Then there are the judgments on Eoghan (Murphy) and Simon (Harris) in their respective portfolios of housing and health.

These two areas which Fine Gael have found so intractable will provide rich fodder for Fianna Fáil in a general election campaign.

Much of what the Fianna Fáilers feel is encapsulated in that remark the Taoiseach made in the Dáil in July likening Micheál Martin to “those parish priests who preaches from the altar telling us to avoid sin while secretly going behind the altar and engaging in any amount of sin himself”.

What a swift intake of breath that one caused, on all benches in the Dáil chamber, and to the wider audience of all political hues outside of Leinster House. It was easy, or so it seemed, to see what the Taoiseach was at — trying to make his opposite number seem like someone of an older generation who presented as a Holy Mary, but all the while was well capable of wrongdoing.

It harked back to Fianna Fáil in government, with Micheál Martin as a cabinet member, and the “sins” commited back then. But the attempted jibe was an epic fail with absurd,non intended insinuations, and pointed, once again, to Leo’s judgment. The incident lingered in the political mind over the summer break.

When the Fine Gael parliamentary party elected Leo Varadkar as leader they were more than aware of his propensity to have these sort of lapses. However they also felt his “rock star quality” where he appealed to voters beyond Fine Gael, and where people connected with him in a way that transcended politics, more than made up for these verbal misfirings.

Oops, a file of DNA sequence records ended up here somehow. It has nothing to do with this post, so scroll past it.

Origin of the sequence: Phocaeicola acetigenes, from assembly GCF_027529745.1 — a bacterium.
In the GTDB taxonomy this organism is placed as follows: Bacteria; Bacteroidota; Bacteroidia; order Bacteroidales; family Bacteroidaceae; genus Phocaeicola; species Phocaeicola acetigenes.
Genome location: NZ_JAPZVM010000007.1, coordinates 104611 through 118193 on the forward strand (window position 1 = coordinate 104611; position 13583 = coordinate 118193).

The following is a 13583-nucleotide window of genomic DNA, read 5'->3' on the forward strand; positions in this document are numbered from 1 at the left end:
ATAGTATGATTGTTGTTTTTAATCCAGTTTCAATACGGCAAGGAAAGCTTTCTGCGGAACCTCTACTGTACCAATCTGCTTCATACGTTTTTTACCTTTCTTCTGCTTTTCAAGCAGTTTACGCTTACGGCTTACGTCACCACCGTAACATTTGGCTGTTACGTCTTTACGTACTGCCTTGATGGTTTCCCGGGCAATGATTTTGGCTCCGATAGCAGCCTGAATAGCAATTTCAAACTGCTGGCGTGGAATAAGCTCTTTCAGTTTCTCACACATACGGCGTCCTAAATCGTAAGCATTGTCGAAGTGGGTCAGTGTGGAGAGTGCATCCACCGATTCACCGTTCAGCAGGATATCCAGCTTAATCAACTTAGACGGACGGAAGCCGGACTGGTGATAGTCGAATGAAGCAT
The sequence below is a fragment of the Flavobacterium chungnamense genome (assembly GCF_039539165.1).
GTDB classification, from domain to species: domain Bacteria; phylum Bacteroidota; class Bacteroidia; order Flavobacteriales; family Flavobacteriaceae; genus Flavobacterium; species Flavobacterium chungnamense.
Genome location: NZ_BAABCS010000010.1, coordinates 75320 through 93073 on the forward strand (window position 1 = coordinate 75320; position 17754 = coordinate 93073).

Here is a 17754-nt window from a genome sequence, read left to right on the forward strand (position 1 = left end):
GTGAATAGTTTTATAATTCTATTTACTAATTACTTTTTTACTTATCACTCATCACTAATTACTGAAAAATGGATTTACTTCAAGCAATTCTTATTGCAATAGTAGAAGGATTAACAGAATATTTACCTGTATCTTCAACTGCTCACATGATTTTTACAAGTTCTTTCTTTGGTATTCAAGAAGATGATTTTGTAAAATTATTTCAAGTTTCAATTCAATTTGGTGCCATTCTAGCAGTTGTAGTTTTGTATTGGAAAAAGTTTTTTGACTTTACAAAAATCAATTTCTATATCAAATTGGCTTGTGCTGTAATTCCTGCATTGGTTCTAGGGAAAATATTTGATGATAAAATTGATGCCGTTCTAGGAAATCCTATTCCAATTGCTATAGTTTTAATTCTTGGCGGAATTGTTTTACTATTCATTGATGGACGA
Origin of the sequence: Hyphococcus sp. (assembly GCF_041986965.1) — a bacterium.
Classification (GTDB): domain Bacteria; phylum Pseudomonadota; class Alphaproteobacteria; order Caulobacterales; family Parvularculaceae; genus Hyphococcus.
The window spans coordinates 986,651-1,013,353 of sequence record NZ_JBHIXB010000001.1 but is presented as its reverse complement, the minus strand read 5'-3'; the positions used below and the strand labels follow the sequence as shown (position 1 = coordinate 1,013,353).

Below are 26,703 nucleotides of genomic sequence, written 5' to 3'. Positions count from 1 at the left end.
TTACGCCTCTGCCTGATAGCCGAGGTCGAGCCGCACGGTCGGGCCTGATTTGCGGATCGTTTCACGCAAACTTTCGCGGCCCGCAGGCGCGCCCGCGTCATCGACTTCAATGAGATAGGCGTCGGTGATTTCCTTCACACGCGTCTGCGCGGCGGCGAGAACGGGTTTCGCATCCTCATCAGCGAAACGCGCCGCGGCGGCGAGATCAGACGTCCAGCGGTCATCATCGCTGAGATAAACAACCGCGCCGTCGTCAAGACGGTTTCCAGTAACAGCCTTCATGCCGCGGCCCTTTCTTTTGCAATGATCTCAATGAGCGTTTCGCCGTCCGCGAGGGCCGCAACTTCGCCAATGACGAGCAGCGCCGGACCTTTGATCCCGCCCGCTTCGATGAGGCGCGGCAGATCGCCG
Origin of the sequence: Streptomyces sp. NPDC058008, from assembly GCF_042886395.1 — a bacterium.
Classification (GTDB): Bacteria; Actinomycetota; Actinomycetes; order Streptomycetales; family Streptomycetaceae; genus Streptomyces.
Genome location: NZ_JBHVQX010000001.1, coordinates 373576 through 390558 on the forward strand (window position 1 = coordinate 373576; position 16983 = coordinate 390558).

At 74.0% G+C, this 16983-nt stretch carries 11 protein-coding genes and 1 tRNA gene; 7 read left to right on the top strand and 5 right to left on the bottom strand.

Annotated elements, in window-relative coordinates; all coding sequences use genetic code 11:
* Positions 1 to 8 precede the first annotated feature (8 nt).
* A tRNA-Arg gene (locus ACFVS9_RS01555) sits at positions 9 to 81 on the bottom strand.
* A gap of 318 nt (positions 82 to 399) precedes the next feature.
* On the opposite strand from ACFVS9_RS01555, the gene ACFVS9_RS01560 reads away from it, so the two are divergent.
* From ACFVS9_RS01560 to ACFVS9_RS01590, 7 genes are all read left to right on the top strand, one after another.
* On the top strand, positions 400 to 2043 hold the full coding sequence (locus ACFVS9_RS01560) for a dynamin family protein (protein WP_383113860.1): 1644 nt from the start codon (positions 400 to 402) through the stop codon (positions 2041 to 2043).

His campaign to get elected was also very impressive.

But now they’re worried. They also know that in some ways it can matter less who is leading a party that has been in power for so long. People, at this point in an election cycle, often just want change.

It’s funny how, in contrast, the Fianna Fáil leader has grown, apparently fungus like, rather than in popularity terms, on his parliamentary party through his single mindedness and refusal to take crap from the consistent few of them who know nothing other than to show discontentment.

But the majority of them also know that when it comes to the upcoming general election their man should serve them very well because he is a assured debater and communicates in a manner that people understand.

Leo, on the other hand, is an unknown quantity as leader in this pressure cooker campaign atmosphere. On the whole he has handled the situation with the UK leaving the EU well so far, but as we’ve seen, Brexit contagion is a genuine concern.

Micheál Martin can certainly deliver familiarity and an air of competence and intelligence that will appeal to people at this time of great uncertainty.

But how will he hold up to the constant reminders of his role in our economic downfall or the jibes that he needs a committee to make a decision for him?

Fine Gael will focus efforts on portraying him as yesterday’s man, whereas their young man represents the future.

The general election campaign will have a strong presidential feel with the individual performances of the two leaders against each other being pivotal.

The jostling between these two — who, through the confidence and supply arrangement, have really gotten the measure of each other — will make for very interesting viewing.